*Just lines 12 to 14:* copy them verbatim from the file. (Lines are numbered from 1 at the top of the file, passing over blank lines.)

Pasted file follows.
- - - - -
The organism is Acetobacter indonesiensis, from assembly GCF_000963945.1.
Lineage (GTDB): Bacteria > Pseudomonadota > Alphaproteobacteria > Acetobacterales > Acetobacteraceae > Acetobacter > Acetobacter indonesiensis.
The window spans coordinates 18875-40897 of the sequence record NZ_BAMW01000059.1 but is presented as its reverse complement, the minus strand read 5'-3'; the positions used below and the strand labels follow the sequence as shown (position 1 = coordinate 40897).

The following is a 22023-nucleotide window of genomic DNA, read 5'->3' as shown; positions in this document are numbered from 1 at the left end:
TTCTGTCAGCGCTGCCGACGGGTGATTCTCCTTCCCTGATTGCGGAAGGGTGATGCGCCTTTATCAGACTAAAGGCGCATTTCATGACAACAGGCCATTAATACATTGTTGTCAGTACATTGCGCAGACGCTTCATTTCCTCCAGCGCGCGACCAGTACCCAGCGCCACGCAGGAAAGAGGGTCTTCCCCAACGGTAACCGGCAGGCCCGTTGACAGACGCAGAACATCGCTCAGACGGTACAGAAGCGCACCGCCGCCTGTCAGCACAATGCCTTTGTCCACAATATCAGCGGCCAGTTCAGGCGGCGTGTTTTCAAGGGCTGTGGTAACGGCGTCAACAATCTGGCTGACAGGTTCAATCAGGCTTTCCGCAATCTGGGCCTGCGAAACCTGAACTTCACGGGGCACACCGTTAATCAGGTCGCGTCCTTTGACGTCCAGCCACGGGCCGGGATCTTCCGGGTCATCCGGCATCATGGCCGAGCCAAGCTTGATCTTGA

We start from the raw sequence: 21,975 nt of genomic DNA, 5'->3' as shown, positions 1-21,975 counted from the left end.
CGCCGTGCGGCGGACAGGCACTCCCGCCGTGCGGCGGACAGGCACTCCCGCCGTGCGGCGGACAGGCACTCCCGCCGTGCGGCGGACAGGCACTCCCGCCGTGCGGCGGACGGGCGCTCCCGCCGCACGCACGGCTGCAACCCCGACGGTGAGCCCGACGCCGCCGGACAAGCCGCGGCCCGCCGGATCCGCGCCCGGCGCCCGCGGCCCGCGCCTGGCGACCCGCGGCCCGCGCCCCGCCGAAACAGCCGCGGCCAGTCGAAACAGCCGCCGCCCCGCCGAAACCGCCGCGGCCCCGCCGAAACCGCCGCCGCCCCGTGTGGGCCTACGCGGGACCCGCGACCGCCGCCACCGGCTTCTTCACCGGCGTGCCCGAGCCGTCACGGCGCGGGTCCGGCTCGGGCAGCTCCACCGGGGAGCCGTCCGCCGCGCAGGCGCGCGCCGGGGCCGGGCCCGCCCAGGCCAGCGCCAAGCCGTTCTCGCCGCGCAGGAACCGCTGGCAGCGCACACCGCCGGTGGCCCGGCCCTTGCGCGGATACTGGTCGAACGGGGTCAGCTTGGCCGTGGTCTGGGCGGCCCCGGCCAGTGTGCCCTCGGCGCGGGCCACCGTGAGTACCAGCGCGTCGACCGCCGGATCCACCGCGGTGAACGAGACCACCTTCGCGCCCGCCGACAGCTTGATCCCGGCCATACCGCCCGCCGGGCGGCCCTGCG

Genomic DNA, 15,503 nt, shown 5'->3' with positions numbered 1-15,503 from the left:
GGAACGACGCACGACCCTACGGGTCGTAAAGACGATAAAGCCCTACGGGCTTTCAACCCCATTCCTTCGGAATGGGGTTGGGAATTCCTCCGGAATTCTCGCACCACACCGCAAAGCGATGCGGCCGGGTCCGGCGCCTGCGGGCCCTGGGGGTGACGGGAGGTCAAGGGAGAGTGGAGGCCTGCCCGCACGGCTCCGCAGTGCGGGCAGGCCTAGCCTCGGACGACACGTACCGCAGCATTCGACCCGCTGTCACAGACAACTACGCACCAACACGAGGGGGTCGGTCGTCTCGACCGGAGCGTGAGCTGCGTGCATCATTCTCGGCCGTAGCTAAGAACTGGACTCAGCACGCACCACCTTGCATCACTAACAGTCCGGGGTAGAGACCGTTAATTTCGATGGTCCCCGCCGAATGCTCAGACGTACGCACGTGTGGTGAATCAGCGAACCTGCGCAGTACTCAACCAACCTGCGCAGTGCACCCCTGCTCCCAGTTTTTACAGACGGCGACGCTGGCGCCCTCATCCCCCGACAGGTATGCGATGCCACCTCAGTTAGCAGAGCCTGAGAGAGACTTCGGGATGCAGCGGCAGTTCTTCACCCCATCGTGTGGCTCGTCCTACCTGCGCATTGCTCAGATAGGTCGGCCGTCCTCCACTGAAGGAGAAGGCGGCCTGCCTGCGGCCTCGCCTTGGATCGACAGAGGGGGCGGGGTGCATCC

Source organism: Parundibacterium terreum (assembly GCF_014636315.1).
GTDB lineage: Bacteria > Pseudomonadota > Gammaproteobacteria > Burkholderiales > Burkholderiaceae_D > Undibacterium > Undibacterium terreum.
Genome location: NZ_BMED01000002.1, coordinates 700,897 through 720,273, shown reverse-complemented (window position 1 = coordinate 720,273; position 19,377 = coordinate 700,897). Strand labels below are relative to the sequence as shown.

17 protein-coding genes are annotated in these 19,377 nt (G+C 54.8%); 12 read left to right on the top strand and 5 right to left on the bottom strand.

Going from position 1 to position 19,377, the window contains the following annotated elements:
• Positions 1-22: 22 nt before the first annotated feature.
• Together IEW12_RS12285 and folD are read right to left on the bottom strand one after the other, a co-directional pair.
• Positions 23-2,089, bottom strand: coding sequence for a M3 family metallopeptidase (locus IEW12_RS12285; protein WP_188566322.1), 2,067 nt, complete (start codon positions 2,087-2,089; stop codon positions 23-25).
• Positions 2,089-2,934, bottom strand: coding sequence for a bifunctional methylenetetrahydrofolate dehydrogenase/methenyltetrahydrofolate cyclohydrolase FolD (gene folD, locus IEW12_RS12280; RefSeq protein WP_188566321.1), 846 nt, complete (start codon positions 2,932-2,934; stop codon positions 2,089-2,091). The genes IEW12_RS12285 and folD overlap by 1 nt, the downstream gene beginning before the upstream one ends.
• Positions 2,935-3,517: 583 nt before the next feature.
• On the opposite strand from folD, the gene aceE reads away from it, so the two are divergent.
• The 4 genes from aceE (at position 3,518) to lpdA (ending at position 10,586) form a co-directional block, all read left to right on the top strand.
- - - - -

Genome location: NZ_BMED01000002.1, coordinates 700,897 through 720,273, shown reverse-complemented (window position 1 = coordinate 720,273; position 19,377 = coordinate 700,897). Strand labels below are relative to the sequence as shown.

17 protein-coding genes are annotated in these 19,377 nt (G+C 54.8%); 12 read left to right on the top strand and 5 right to left on the bottom strand.

Going from position 1 to position 19,377, the window contains the following annotated elements: